To install Ditra, you're gonna need to remove ALL of that paper material down to clean concrete. Mechanical scarification of the surface may be necessary, but I've not tried to remove the paper, eh?

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Unread 02-16-2019, 08:15 PM   #10
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Dang, I was afraid that was going to be the answer. I'll start scraping away. Thanks!

Actually, one more related question. I've done ditra twice, and I noticed after smoothing it, if you put your knee in one spot while laying it down it creates a small divot. This can of course be smoothed out again. The confusing thing to me is the ditra manual says you can start laying tile immediately after it's down. That seems like a strange suggestion since being on your knees laying tile seems like it could throw off the flatness. Has anyone noticed this being an issue?
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Unread 02-17-2019, 05:30 AM   #11
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I'd get the floor clean to the concrete like Cx said and depending on how much pitch you plan to add, use SLC or patching material. Then use a paint on type membrane over the whole thing. Mapei's Auqa Defense is a good one, Lowes has it.

But, to answer your question, You can start at the far end and start installing the Ditra without getting on it. Then let it set before tiling. Those divots from you knees can cause problems, especially with small tiles.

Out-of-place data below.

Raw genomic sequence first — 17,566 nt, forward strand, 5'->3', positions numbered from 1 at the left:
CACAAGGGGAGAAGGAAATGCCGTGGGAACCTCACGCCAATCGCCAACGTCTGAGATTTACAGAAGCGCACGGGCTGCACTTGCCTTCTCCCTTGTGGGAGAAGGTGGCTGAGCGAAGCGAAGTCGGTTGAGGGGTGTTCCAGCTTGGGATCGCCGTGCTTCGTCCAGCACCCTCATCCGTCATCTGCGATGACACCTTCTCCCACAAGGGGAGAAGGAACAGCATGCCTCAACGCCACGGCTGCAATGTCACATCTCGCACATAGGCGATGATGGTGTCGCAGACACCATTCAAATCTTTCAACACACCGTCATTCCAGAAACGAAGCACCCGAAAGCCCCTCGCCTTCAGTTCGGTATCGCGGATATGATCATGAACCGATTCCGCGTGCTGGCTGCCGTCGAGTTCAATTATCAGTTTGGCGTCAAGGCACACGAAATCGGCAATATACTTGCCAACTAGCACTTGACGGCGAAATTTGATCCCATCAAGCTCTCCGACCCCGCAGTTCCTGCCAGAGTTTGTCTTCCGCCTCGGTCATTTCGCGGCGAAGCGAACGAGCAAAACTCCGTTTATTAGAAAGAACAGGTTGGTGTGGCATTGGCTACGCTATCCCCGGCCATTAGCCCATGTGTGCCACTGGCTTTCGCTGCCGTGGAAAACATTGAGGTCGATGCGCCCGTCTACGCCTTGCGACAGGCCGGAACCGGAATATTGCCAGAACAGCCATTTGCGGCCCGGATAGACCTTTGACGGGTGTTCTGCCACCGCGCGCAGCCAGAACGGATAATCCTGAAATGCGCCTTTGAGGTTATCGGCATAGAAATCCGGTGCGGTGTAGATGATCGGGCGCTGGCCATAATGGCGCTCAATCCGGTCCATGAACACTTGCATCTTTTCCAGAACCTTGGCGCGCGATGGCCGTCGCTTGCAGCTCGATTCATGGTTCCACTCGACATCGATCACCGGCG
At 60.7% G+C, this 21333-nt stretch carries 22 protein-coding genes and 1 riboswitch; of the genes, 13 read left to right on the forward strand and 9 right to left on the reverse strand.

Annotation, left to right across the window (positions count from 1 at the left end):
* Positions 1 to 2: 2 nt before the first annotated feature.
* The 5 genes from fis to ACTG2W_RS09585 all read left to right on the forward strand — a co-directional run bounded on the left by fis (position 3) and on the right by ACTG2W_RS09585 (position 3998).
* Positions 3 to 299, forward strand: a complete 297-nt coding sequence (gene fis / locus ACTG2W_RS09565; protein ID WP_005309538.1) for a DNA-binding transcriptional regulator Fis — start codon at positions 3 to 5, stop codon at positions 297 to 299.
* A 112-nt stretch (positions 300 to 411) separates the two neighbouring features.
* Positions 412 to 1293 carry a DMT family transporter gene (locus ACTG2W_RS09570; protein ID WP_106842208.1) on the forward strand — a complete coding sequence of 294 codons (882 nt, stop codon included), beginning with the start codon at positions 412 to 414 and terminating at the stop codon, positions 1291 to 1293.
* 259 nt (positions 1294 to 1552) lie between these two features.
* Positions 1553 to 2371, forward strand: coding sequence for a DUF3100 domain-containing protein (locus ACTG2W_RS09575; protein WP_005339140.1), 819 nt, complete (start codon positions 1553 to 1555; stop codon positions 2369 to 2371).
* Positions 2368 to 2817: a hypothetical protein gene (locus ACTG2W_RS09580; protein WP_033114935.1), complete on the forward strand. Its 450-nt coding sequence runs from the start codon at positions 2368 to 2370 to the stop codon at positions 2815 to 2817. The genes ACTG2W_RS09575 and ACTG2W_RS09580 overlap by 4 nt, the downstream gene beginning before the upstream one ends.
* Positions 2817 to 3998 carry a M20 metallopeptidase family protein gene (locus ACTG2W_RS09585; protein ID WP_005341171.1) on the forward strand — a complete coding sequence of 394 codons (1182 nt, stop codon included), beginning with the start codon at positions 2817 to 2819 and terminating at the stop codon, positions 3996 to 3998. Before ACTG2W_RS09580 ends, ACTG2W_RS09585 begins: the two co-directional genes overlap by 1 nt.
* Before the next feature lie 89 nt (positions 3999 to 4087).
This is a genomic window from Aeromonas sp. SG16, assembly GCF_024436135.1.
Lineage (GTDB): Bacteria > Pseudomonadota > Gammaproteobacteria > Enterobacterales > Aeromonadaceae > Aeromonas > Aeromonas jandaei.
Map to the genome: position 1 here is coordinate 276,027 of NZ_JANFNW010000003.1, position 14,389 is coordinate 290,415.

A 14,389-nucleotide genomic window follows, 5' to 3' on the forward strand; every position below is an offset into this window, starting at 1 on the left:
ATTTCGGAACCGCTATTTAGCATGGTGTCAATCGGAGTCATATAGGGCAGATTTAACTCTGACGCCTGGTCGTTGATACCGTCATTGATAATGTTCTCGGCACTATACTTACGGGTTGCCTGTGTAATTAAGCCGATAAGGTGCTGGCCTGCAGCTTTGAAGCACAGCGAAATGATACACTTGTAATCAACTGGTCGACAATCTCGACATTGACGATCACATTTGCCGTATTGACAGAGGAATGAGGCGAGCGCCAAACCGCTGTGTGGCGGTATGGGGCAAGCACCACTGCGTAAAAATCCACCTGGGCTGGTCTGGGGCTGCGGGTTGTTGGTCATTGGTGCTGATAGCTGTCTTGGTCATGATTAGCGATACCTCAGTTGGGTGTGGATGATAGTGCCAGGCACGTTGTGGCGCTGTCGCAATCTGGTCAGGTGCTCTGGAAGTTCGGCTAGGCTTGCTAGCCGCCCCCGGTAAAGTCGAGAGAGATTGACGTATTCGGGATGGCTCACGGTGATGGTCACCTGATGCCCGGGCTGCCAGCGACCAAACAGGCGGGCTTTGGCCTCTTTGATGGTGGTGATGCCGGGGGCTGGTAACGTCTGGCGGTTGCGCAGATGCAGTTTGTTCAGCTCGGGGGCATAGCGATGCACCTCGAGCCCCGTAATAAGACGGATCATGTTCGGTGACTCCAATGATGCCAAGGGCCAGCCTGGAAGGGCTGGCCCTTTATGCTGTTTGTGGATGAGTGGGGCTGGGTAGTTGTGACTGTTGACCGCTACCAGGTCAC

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Unread 02-17-2019, 10:30 AM   #12
Shaklee3
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Hi Davy, thanks for the suggestion. Do I still need something like the Mapei product if I'm doing Ditra? I'm applying kerdi band at the seams and up the wall, so I figured that with the ditra should be waterproof already. Were you suggesting in lieu of Ditra to use that?

I have another 200sqft of Ditra I needed to use up from another project .

By the way, Homer's has a compact floor stripped that appears that it's ideal for this. I'll give it a shot today.
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Unread 02-17-2019, 01:14 PM   #13
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No, use one or the other. Go ahead and use the Ditra since you have it but I think the paint on membrane would have been easier to work with.